Last summer, when the Foodbeast video launched, Sugar Sugar would sell about 200 ice cream burritos a day. Unlike Armen’s burritos from Mini Kabob, Lacombe’s assembly process was much simpler to execute being a quick-serve ice cream parlor.
Lacombe says it only takes about 35 seconds to make a shell, everything after that can easily be done in seconds – scooping the ice cream and assembling the burrito.
“Ice cream’s easily servable, and if there’s a line outside the door and they’re waiting a long time, it’s usually a good problem to have.”
Lacombe did admit, however, he had one major regret from all this.
“The only shame and only regret that I have out of all of this is if my shop was sitting on Youngstreet in Downtown Toronto, I’d be a millionaire by now.”
Hot Cheetos Mac and Cheese
Back in 2012, the world was introduced to one of the first viral restaurant foods around: The Flamin’ Hot Cheetos Mac and Cheese.
Steve Massin, the owner of The Attic on Broadway in Long Beach, CA, fondly recalls the debut of his iconic novelty dish.
Massin asked himself:
“How do I want to make my mac and cheese fun? It just seemed to me like all of the options out there were pretty much the same — You had your bread crumb topping. It was a lot of the same kind of mac and cheese. I wanted to do something fun and different on a dish that everybody loved.”
Originally it started as Mac and cheese with Goldfish crumbles on top. One day Massin asked himself what would be a good contrast to this dish — what do people love?
“Where I come from a lot of times food was so serious, as it should be, but we took something that had really good quality in it and put something fun on top. Just to show how fun it could be.”
Twenty million views on BuzzFeed and many other videos later and the rest was history. The Attic sold 200 macs a day after that video came out.
“People loved it. I can probably count on one hand how many people said they didn’t like it, and that’s after many many mac and cheeses sold.”
The dish brought a lot of people to the restaurant who maybe wouldn’t visit otherwise if they didn’t see it on a viral video or a social media platform that drove them in.
“I think at the end of the day, It was really good for us.”
While he wouldn’t call it a negative, Massin says a lot of people know The Attic as the Mac and Cheetos place now.
“There’s so much more to the restaurant than mac and Cheetos. That was just something that we put on the menu as an appetizer just to be fun.”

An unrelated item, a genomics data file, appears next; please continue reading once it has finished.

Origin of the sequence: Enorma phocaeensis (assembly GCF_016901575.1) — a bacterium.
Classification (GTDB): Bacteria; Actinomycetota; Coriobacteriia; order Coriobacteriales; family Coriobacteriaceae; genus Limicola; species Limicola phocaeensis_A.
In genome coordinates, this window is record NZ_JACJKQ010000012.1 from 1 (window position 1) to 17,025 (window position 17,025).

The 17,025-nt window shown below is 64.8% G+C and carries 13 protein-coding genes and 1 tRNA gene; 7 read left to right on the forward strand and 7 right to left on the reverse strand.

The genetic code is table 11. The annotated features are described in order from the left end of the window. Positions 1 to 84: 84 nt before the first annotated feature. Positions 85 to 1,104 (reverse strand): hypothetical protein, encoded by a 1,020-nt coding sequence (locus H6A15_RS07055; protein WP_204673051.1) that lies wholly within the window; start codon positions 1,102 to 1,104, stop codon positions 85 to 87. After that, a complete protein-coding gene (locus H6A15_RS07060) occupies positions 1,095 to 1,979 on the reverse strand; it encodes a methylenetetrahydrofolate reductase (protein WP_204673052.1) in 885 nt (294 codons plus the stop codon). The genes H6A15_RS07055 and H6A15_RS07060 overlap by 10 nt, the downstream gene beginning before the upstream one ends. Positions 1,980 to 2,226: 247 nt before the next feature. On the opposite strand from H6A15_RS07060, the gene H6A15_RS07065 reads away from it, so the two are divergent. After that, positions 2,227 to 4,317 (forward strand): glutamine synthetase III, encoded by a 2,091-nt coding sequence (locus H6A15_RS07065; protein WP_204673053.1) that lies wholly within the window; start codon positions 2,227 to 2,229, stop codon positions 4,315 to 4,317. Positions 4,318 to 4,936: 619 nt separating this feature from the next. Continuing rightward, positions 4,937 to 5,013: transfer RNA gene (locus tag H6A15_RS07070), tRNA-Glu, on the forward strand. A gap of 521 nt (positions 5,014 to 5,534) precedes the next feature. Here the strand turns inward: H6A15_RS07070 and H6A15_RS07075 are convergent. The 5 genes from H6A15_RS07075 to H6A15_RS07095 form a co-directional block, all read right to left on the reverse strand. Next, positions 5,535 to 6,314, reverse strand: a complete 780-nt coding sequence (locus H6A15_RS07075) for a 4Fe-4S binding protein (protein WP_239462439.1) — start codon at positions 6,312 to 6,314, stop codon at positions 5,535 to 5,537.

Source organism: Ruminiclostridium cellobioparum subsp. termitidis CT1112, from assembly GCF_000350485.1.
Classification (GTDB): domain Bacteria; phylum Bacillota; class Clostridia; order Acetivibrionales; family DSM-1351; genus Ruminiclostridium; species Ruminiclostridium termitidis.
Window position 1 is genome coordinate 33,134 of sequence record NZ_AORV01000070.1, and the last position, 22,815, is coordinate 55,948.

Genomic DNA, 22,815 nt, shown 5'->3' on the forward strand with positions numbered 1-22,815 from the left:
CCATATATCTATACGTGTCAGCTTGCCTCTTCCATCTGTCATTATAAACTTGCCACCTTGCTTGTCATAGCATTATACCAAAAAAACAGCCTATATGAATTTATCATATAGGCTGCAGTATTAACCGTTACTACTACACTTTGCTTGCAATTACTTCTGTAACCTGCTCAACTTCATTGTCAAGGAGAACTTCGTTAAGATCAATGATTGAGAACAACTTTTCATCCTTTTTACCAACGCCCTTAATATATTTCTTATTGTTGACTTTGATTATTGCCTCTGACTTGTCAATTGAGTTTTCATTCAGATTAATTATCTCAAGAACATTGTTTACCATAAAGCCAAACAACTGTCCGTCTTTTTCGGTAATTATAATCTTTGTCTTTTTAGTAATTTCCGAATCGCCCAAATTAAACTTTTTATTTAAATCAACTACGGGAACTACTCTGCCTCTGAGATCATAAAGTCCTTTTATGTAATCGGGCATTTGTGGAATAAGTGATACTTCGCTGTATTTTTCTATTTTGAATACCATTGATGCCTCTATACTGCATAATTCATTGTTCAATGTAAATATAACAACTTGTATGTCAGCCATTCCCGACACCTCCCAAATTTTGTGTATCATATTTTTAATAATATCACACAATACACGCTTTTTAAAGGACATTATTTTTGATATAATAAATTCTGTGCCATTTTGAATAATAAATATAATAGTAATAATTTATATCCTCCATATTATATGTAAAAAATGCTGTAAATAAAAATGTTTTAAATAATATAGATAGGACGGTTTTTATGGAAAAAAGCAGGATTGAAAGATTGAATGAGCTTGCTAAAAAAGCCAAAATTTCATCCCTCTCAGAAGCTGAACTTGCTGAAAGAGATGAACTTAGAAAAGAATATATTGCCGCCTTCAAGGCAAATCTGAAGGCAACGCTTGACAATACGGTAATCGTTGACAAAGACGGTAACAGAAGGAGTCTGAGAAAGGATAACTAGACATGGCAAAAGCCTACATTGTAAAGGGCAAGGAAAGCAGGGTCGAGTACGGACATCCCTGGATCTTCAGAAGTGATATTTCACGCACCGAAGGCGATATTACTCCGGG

Like it or not, social media is here to stay. For these restauranteurs, we found out exactly what happened to them when their concept went viral. The power of social media isn’t only geared towards unconventional menu items, however. Some fun and engaging coverage on a regular basis can reach customers further than any paid advertisement. Having a Instagram-worthy item go viral doesn’t hurt though. Chili Cheese Churros, anyone?
Apart from the rare pizza bagel, we’re often stuck with the same old sesame seeds, jalapenos with cheddar, or other basic items when it comes to bagel toppings. Einstein Bros., however, just upped the innovation game surrounding the popular baked good with their newest item: Mac N Cheese Bagels.
Photo courtesy of Einstein Bros.
Each of these carbo-loaded creations comes with a mound of cheesy mac packed into the top part of the bagel prior to baking. Einstein Bros. could’ve made their own in-house mac n cheese to top on it, but decided to go a step further than that. They teamed up with Annie’s, the popular boxed mac brand that often rivals Kraft, and used their version instead. If the macaroni on top of these bagels tastes familiar, now you know why.
You can order the bagels on their own with any schmear of your choice, but Einstein Bros. also has two new sandwiches coming out featuring the Mac N Cheese. These include a Cheesy Mac Breakfast sandwich with bacon, eggs, and cheddar, as well as a Cheesy Mac Lunch with ham, Swiss cheese, lettuce, tomato, onion, and mayo.
The two sandwich Mac N Cheese bagels will be on the menu for a limited time, although it’s unclear when that will specifically end. The bagels on their own will be available through the summer.
UPDATE, Nov. 29: The Flamin’ Hot Mac N’ Cheetos will officially release November 30, according to Burger King. Only available for a limited time, they can be found at all participating Burger King restaurants.
Burger King is not afraid to push the boundaries of its menu, as it often proves with Lucky Charm shakes, Farmhouse Burgers, and of course its famed Mac n’ Cheetos that released in 2016.
Now it looks like BK might bring back its Mac n’ Cheetos, this time in Flamin’ Hot form. They’ve recently been spotted in different Burger King locations, and we even found some at our local Santa Ana, California BK location.
At $2.99 for a pack of five, the Flamin’ Hot Mac n’ Cheetos were similar to its predecessor, as they had a mozzarella cheese stick feel to them. The inside was filled with mac n’ cheese, and of course, the fried snacks are rolled in Flamin’ Hot Cheeto dust.
As we tried them in the office, we honestly weren’t big fans of the hot new menu item. Our own Constantine Spyrou described them as tasting like, “vegan macaroni and cheese.” Not a knock on vegans, but anyone who has tried the mac, knows its reputation of being a bit dry and stale.
It’s possible we got a bad batch, but we felt it definitely wasn’t the King’s best achievement.
The sign on the door said they’ll only be around for a limited time, so we have to believe an official drop, possibly for the holidays, should be coming soon. We’ll keep you updated if we hear anything further.